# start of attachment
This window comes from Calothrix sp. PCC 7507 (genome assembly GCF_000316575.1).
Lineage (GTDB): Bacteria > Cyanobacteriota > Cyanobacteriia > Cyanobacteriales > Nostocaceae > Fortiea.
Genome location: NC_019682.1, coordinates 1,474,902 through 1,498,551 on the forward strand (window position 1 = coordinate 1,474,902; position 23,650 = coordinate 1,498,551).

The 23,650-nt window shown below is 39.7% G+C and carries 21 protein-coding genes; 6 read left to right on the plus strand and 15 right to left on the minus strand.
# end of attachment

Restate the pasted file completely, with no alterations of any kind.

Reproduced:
This window comes from Calothrix sp. PCC 7507 (genome assembly GCF_000316575.1).
Lineage (GTDB): Bacteria > Cyanobacteriota > Cyanobacteriia > Cyanobacteriales > Nostocaceae > Fortiea.
Genome location: NC_019682.1, coordinates 1,474,902 through 1,498,551 on the forward strand (window position 1 = coordinate 1,474,902; position 23,650 = coordinate 1,498,551).

The 23,650-nt window shown below is 39.7% G+C and carries 21 protein-coding genes; 6 read left to right on the plus strand and 15 right to left on the minus strand.